Reel Rating: 5 out of 5 Reels
MPAA Rating: PG for mild thematic material, some action/peril and smoking
Released in Theaters: Nov. 23, 2011 (2D, 3D)
Genre: Family, Drama, History, Adventure
Runtime: 126 minutes
Directed by: Martin Scorsese
Cast: Asa Butterfield, Chloe Grace Moretz, Sacha Baron Cohen, Ben Kingsley, Ray Winstone, Emily Mortimer, Christopher Lee, and Jude Law
Official Site: http://www.hugomovie.com/
MOVIE SYNOPSIS: It’s Paris in the 1930s, and 12-year-old Hugo Cabret is an orphan living in the walls of a busy train station. When not stealing scones for breakfast or dodging the stern station inspector, Hugo works to repair his beloved automaton, the mechanical man his father rescued from museum archives before his tragic death. But the gadget just might hold a few secrets for Hugo.
Sex/Nudity: An older man harks back to how he courted his wife; the two hug and kiss. A boy and girl hold hands, and she kisses him on the cheek. The station inspector asks a policeman if he’s “had relations” with his wife in the past year. The inspector also flirts with a woman who runs a flower stand at the station.
Violence/Gore. Hugo’s father is killed in a tragic fire from which Hugo escapes. The station inspector releases his snarling Doberman on a couple of kids, throws them into the station jail, and calls the orphanage to come pick them up. Hugo has a nightmare about being run over by a train.
Profanity: Insults like “liar,” “no-good thief,” “idiot,” and “drunk.”
Drugs/Alcohol: Hugo’s uncle is a drunk who cares nothing for the boy. Diners at a train station café are shown with wine glasses.
Which Kids Will Like It? Kids eight and older who are interested in filmmaking or those who like movies from a bygone era. It may also strike a chord with kids who love technology; it’s cool to see a vintage mechanical man drawing on a piece of paper.
Will Parents Like It? Yes, Hugo is a beautiful film with a hopeful message. The cinematography is stunning, the sets detailed, and the dialogue smart, incorporating words like “superlative,” “visage,” “intrepid,” and “panache.”
REVIEW: Only the master of film himself, Martin Scorsese, could make a family movie that involves the history of filmmaking. The reason it works as a family movie is because Scorsese slyly blends the history of filmmaking with a very human story about loss, hope and new beginnings. Viewers — especially young viewers — don’t need to be conked over the head with an inspirational message. They need a tale so engaging they’ll forget they’re even watching a movie.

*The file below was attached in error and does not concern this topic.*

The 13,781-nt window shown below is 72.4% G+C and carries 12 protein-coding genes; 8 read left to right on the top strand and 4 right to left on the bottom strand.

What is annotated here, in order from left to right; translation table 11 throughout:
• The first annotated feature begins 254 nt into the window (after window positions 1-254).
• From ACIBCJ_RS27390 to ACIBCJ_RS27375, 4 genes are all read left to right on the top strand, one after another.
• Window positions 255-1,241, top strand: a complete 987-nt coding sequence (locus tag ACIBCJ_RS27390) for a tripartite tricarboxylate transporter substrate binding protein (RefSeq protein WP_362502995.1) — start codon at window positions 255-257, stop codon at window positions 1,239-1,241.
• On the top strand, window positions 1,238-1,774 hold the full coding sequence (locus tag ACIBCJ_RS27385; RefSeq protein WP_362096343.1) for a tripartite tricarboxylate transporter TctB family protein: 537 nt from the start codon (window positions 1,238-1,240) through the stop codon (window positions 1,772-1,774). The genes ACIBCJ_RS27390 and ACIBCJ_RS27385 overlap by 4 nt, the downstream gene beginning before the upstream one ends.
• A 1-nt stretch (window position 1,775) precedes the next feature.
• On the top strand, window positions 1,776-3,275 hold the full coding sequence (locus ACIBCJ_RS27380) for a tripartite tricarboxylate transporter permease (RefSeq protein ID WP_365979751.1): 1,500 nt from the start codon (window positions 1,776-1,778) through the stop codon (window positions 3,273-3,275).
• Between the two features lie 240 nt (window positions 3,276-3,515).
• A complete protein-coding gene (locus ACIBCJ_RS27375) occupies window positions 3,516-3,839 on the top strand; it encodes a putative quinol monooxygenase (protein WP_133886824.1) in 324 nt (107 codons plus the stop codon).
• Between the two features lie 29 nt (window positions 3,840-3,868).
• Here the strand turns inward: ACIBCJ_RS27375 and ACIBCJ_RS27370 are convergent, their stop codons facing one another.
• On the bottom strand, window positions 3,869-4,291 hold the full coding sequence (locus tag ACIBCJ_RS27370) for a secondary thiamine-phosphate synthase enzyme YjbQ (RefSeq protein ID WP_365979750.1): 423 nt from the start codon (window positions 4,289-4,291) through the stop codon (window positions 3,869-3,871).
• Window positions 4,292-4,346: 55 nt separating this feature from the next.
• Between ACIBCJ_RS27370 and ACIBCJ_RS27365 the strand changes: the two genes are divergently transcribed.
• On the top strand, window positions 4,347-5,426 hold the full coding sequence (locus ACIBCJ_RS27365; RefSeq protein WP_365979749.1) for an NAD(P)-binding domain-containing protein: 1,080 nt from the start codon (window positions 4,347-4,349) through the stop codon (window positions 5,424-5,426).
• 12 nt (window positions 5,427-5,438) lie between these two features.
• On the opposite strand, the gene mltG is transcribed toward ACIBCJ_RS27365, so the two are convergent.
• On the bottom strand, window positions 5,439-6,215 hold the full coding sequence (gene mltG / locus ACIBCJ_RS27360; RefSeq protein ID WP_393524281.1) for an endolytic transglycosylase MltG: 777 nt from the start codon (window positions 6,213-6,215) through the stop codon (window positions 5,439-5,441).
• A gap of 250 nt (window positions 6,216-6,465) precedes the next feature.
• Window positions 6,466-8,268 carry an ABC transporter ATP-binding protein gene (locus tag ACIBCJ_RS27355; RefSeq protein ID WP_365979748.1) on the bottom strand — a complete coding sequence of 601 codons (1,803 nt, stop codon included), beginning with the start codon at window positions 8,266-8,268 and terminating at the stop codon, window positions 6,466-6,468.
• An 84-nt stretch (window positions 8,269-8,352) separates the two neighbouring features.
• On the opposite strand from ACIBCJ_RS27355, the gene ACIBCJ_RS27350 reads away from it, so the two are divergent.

And yes, the best family films start with a great story, so it helps that this one is based on Brian Selznick’s Caldecott-winning novel, The Invention of Hugo Cabret. It tells the story of Hugo (Asa Butterfield), a 12-year-old orphan living within the walls of a Paris train station in the 1930s. He’s a good boy who’s trying to make the best of things after losing his dad (Jude Law) in a tragic fire and being sent to live with his drunken Uncle Claude (Ray Winstone) who keeps the clocks running at the station.
After his uncle abandons him, Hugo continues caring for the clocks and survives by swiping scones from vendor carts and dodging the stern Station Inspector (Sacha Baron Cohen) who stomps around with his leg brace and scary Doberman. But Hugo’s real passion is his beloved automaton, and he steals parts to fix the mechanical man his dad rescued from museum archives before his death.
When Hugo attempts to lift a wind-up mouse from eccentric toy seller Georges Melies (Ben Kingsley), he embarks on an adventure that leads him to uncover the origins of the automaton. Georges’ orphaned goddaughter, Isabelle (Chloë Grace Moretz), befriends Hugo, and they discover an intriguing connection.
Hugo is not only a beautiful story about a time in France’s post-war history when movies were melted into chemicals to make shoe heels, but the attention to 1930s-era detail is magnificent. There’s the fairy tale train station that bustles with activity. The complex inner workings of the massive clocks. Bakery carts filled with warm scones and buns. Wooden armoires with ornate carvings. Wise librarians who love books. And women in knitted berets selling flowers. The whole movie has a Dickensian feel to it.
And I love movies where the kids are brave and resourceful. That’s not to say stealing is acceptable, but Hugo believes in his heart there’s more to the automaton than meets the eye, so you cut him a little slack on the thievery. You know it will lead to good things, and more than one person in this film will find purpose in life again.
I’ll leave you with this from Hugo: “I’d imagine the whole world was one big machine. Machines never come with any extra parts, you know. They always come with the exact amount they need. So I figured if the entire world was one big machine, I couldn’t be an extra part. I had to be here for some reason.”
JANE’S REEL RATING SYSTEM:
One Reel – Even the Force can’t save it.
Two Reels – Coulda been a contender.
Three Reels – Something to talk about.
Four Reels – You want the truth? Great flick!
Five Reels – Wow! The stuff dreams are made of.